U.S. Pat. No. 3,957,025, which issued to Heath et al on May 18, 1976, describes a method and apparatus for controlling displaced vapor emissions in motor vehicles. The vacuum emission control system is adapted to accommodate displaced vapors generated during the filling a motor vehicle storage tank, wherein a first storage tank is adapted to communicate sequentially with an intermediate vacuum accumulator and ultimately with the intake manifold of an internal combustion engine. In the preferred embodiment, a dispensing nozzle is inserted into vapor sealing engagement with a first liquid storage tank wherein the storage tank is equipped with a unidirectional self venting gas cap. Upon insertion of the dispensing nozzle a unidirectional bypass line normally closed is opened via an entry port flap actuator. A regulating negative pressure head draws the displaced liquid fuel tank vapors sequentially through a bypass valve, a first pressure regulator, a unidirectional check valve, a vacuum accumulator holding tank, a second unidirectional check valve which is also a flow regulator, a second pressure regulator, and finally into the intake manifold vacuum source of an internal combustion engine. An alternative embodiment is described wherein the liquid storage tank is vented directly to the atmosphere via conventional two way vent. In this embodiment, upon insertion of the dispensing nozzle, the entry port flap actuator closes the vent line which is normally open and simultaneously opens the normally closed unidirectional displaced vapor line to the vacuum accumulator.

One problem that occurs in certain types of internal combustion engines is an occasional inability to pump fuel, either from a fuel tank to a fuel reservoir or from the fuel reservoir to the combustion chambers of the engine. This problem can be seriously exacerbated in fuel injected engines which recirculate portions of the fuel from the injectors back to the fuel reservoir. This continued recirculation of bypass fuel raises the temperature of the fuel and increases the likelihood that the fuel will reach a temperature at which it will vaporize within the fuel delivery system. If the fuel vaporizes to a gaseous or vaporous state, certain types of pumps are unable to pump the fuel vapor. This condition is commonly referred to as vapor lock and usually occurs when the pump is insufficiently primed with liquid fuel because of the presence of fuel vapor. This problem can also occur within the pump which is used to draw fuel from a fuel storage tank and pump fuel to a fuel reservoir.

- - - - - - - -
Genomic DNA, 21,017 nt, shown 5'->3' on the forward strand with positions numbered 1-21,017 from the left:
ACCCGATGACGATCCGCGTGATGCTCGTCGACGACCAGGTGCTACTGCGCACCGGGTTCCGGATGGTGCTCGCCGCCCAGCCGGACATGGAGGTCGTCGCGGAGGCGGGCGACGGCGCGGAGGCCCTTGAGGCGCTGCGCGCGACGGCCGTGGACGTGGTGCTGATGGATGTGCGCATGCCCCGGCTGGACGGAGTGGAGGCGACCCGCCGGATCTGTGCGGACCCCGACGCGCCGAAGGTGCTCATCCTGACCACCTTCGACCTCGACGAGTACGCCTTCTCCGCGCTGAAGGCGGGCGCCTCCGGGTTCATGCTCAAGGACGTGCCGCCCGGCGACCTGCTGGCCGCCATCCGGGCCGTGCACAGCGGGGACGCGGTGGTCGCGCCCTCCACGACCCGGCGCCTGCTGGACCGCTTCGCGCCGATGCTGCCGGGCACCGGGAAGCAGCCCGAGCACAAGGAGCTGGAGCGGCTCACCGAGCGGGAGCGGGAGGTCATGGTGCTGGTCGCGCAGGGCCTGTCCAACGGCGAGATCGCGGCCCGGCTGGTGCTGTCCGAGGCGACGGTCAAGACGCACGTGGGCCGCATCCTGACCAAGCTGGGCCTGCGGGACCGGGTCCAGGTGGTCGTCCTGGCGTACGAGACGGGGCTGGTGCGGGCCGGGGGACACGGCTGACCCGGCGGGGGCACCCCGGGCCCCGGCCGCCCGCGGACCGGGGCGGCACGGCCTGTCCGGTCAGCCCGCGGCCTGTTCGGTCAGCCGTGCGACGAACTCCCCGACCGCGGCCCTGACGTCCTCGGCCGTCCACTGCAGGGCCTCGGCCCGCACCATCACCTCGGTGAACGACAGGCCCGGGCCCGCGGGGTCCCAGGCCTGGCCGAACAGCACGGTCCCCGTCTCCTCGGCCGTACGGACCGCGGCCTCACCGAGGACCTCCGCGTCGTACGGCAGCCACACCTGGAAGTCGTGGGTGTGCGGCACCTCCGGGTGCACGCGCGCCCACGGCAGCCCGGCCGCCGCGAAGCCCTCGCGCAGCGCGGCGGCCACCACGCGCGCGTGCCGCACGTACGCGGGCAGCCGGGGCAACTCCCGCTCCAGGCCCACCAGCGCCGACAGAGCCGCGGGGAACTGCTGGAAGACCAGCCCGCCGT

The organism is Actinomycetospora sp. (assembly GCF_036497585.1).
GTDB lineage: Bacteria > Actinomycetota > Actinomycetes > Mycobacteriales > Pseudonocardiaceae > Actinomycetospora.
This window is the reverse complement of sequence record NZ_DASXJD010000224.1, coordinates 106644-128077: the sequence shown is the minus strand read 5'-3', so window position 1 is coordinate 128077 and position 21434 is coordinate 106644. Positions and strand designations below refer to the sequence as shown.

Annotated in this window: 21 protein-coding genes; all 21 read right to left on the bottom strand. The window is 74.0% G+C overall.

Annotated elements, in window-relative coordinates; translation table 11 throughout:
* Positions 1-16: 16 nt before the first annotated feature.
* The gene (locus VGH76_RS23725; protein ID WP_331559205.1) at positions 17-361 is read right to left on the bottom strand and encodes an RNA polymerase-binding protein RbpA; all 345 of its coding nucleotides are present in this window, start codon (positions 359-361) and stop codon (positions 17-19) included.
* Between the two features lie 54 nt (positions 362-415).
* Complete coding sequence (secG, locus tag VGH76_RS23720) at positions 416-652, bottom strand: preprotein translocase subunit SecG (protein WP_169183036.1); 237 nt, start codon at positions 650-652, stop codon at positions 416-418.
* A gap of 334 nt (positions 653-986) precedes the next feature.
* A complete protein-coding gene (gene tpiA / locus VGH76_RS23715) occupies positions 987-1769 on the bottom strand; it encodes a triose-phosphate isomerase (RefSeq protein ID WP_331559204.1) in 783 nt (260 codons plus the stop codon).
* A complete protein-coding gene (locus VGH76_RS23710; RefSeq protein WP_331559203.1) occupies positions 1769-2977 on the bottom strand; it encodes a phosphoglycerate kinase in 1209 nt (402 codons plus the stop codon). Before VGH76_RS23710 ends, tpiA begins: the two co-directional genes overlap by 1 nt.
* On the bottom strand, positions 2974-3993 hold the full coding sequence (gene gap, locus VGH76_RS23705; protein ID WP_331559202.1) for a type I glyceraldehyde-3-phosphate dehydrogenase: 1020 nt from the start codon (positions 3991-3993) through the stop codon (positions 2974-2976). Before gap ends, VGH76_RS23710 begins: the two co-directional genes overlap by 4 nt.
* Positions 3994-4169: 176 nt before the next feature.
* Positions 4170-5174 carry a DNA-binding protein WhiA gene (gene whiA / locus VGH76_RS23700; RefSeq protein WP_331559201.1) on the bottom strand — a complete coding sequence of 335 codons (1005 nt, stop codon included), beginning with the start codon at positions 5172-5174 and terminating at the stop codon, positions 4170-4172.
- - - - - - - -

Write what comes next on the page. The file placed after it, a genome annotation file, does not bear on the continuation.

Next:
When the internal combustion engine is used in an outboard motor application, the bypass flow of fuel, which flows to the fuel injectors and is returned to the fuel reservoir without being injected into the combustion chambers, is not returned to the main fuel tank. Instead, because of safety concerns, the fuel is recirculated back to the fuel reservoir which is generally a fuel vapor separator. Under certain conditions, such as low speed operation, the majority of the fuel which is pumped to the fuel injectors is returned to the fuel vapor separator and this continuous recirculation by the pump raises the temperature of the fuel. The increased temperature of the fuel, particularly under warm ambient conditions, increases the likelihood that vapor lock can occur within the pump which pumps the fuel from the fuel vapor separator to the fuel injection system.

In outboard motor applications, the pump which draws fuel from the primary fuel tank and pumps it to the fuel vapor separator can also experience vapor lock. This is caused when the liquid fuel in the fuel line between the fuel tank and the fuel vapor separator is vaporized as a result of increased temperatures. The fuel in the fuel line can also be vaporized as a result of the reduced pressure at the inlet of a fuel pump as it attempts to pump the fuel from the primary fuel tank to the fuel vapor separator or other type of fuel reservoir. Therefore, vapor in the fuel system of an internal combustion engine can be caused by several conditions and can occur at several locations within the fuel system.